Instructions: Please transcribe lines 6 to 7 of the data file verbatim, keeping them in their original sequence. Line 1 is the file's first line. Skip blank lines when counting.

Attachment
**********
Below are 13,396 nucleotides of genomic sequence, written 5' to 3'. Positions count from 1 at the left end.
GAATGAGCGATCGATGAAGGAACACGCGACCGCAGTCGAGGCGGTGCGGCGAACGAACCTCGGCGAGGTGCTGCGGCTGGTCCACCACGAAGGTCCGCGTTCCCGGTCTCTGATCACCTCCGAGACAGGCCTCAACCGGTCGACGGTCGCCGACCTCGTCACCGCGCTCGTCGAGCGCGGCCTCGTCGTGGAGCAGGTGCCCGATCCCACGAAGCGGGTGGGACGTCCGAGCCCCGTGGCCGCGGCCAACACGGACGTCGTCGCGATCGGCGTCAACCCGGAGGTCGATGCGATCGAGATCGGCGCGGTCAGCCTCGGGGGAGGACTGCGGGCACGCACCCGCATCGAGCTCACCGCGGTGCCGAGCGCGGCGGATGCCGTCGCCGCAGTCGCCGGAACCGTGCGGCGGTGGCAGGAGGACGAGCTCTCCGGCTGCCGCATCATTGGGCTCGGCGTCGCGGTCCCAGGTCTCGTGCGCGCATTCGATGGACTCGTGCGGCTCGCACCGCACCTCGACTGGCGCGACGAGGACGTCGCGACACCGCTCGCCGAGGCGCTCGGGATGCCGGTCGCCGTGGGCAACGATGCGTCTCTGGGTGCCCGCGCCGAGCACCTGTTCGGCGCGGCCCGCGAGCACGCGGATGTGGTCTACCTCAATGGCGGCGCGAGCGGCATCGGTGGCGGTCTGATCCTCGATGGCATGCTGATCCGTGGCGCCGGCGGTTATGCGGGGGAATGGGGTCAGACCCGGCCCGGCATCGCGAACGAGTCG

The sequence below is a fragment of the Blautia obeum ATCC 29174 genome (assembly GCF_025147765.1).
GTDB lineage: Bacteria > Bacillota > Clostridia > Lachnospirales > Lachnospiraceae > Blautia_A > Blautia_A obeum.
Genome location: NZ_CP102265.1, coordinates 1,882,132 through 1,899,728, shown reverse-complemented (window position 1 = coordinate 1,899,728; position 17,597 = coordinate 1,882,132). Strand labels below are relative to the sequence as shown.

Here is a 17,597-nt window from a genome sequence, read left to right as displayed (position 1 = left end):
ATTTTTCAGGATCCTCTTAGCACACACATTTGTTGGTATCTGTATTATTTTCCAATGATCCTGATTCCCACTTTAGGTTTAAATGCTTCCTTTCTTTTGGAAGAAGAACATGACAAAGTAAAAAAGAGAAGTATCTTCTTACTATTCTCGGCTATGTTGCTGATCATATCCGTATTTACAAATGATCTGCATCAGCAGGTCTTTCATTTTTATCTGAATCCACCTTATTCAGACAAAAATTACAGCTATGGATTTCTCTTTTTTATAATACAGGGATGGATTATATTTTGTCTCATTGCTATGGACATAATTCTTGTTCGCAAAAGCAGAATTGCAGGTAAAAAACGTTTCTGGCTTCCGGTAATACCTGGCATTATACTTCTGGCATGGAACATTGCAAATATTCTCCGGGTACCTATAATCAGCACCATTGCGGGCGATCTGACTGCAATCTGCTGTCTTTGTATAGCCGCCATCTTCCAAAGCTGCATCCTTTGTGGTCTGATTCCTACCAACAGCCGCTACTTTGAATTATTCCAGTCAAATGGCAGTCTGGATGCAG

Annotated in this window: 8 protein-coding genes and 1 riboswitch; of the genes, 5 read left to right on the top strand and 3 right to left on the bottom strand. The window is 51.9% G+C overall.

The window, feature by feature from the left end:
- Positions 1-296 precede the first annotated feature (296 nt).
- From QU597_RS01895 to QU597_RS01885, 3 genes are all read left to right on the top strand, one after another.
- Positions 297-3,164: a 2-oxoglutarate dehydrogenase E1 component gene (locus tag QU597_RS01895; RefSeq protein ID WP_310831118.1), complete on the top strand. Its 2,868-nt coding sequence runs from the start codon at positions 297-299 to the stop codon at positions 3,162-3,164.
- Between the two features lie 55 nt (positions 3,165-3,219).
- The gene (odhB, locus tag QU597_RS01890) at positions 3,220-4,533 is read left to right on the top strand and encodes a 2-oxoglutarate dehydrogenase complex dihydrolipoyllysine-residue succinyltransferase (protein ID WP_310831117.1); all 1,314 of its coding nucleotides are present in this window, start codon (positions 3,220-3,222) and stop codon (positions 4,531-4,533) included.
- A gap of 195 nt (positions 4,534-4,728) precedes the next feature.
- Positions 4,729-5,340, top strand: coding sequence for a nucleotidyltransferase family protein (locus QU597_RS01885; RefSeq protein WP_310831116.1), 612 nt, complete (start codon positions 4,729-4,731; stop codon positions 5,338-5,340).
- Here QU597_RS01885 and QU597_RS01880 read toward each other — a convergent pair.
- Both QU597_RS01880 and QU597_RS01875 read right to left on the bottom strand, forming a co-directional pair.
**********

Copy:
Here is a 17,597-nt window from a genome sequence, read left to right as displayed (position 1 = left end):
ATTTTTCAGGATCCTCTTAGCACACACATTTGTTGGTATCTGTATTATTTTCCAATGATCCTGATTCCCACTTTAGGTTTAAATGCTTCCTTTCTTTTGGAAGAAGAACATGACAAAGTAAAAAAGAGAAGTATCTTCTTACTATTCTCGGCTATGTTGCTGATCATATCCGTATTTACAAATGATCTGCATCAGCAGGTCTTTCATTTTTATCTGAATCCACCTTATTCAGACAAAAATTACAGCTATGGATTTCTCTTTTTTATAATACAGGGATGGATTATATTTTGTCTCATTGCTATGGACATAATTCTTGTTCGCAAAAGCAGAATTGCAGGTAAAAAACGTTTCTGGCTTCCGGTAATACCTGGCATTATACTTCTGGCATGGAACATTGCAAATATTCTCCGGGTACCTATAATCAGCACCATTGCGGGCGATCTGACTGCAATCTGCTGTCTTTGTATAGCCGCCATCTTCCAAAGCTGCATCCTTTGTGGTCTGATTCCTACCAACAGCCGCTACTTTGAATTATTCCAGTCAAATGGCAGTCTGGATGCAG